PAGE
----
Does publishing one's thoughts on the web count towards tenure? Probably not, but it has landed six Nature Network bloggers in the 2008 Open Laboratory anthology of best science blog posts (see the winning posts at http://tinyurl.com/7pze3d).
Not surprisingly, four of the six winning posts are woven around issues of how science intersects with the media and how Internet-based new media are changing the ways in which scientists exchange data and ideas.
A blogger going by the pen name Charles Darwin bemoans the media's bias towards macroscience — literally, big science — in the headlines. Jennifer Rohn imaginatively ponders “what the world would be like if science were put under the same media scrutiny as sport”. Richard Grant, who can remember the 'days before e-mail', dissects whether scientific collaboration using Web 2.0, or “any kind of WWW-based meeting place” will become as second-nature as e-mail. And Noah Gray argues that mobile-phone camera-snapping actually degrades the usual exchanges meant to take place at poster sessions.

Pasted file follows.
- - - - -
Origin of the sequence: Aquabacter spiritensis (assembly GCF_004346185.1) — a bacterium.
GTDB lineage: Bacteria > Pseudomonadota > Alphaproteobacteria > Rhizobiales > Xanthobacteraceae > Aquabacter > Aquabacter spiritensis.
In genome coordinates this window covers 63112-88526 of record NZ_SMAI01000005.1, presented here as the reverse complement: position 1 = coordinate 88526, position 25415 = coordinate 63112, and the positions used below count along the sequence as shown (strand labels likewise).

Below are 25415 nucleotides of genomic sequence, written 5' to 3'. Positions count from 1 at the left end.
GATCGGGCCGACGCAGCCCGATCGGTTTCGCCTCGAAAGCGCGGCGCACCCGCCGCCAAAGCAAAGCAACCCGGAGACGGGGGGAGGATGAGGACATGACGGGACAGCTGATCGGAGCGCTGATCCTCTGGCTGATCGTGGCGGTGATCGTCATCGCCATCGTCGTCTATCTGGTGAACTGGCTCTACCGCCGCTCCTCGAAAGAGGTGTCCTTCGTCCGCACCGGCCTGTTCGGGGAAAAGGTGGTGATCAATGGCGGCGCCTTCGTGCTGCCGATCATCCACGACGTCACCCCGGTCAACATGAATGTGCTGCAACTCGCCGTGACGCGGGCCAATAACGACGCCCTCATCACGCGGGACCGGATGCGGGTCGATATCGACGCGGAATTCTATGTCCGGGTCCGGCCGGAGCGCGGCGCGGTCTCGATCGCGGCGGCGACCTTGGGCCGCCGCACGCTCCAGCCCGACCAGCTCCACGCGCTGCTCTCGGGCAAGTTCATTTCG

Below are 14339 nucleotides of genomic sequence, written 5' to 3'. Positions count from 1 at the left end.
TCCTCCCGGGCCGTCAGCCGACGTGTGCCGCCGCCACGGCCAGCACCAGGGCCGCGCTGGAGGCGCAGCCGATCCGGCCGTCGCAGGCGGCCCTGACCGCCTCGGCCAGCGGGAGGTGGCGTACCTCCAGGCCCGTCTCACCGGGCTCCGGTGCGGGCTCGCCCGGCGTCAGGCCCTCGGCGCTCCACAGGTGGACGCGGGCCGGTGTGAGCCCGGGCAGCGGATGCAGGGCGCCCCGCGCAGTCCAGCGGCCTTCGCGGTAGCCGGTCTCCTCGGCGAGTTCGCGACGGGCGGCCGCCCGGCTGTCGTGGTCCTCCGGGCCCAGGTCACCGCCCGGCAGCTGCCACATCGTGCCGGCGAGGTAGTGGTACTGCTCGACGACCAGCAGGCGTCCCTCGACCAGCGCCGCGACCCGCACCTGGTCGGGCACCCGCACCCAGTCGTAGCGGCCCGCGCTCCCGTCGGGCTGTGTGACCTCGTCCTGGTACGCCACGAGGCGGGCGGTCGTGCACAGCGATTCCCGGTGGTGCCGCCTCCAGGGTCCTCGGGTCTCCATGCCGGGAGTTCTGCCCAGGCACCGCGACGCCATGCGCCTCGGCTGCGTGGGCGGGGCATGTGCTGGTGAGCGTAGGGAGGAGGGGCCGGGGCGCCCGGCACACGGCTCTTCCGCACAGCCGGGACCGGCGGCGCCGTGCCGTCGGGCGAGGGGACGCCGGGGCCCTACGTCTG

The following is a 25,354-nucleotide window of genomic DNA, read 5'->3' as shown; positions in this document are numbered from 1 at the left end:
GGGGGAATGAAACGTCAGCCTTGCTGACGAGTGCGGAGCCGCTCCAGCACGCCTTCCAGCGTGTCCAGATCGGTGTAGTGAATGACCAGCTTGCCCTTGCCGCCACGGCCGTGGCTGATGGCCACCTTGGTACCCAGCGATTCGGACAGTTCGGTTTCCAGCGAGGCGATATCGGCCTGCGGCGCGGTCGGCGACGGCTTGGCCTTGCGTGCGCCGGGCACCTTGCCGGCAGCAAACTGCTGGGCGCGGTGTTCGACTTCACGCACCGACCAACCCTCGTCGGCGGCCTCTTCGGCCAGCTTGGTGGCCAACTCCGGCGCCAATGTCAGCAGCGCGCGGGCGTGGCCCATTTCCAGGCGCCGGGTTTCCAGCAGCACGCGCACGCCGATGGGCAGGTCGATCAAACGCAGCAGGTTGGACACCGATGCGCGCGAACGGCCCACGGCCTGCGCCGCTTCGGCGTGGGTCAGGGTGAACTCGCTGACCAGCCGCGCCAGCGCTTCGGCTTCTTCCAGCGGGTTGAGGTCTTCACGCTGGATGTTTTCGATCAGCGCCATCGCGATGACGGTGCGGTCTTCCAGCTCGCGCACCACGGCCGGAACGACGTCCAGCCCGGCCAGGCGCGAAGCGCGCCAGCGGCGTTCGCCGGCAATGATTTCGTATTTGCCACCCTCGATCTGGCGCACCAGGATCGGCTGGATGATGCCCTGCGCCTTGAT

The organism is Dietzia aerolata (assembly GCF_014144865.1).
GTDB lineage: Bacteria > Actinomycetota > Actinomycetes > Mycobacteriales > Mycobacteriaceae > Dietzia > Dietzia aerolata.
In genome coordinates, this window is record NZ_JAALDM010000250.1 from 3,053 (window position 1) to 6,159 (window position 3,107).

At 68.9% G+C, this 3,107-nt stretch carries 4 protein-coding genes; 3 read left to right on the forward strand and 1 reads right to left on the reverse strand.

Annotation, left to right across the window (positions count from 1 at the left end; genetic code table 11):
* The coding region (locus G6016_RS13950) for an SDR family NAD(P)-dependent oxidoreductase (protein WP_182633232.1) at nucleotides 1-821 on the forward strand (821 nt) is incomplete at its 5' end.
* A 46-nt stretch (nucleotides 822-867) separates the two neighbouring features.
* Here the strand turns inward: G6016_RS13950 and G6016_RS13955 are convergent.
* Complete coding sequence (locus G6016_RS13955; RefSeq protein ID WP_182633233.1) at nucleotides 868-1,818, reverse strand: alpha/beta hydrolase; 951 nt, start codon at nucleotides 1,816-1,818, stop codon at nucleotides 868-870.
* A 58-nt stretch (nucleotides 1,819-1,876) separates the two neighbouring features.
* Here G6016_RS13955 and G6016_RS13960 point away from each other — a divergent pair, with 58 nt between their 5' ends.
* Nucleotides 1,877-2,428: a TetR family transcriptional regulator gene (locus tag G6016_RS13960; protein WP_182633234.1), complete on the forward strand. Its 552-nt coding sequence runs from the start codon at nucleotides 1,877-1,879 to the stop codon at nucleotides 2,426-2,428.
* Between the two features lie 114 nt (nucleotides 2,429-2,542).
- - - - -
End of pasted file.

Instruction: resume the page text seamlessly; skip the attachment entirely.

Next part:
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From the Blogosphere. Nature 457, 234 (2009). https://doi.org/10.1038/7227234c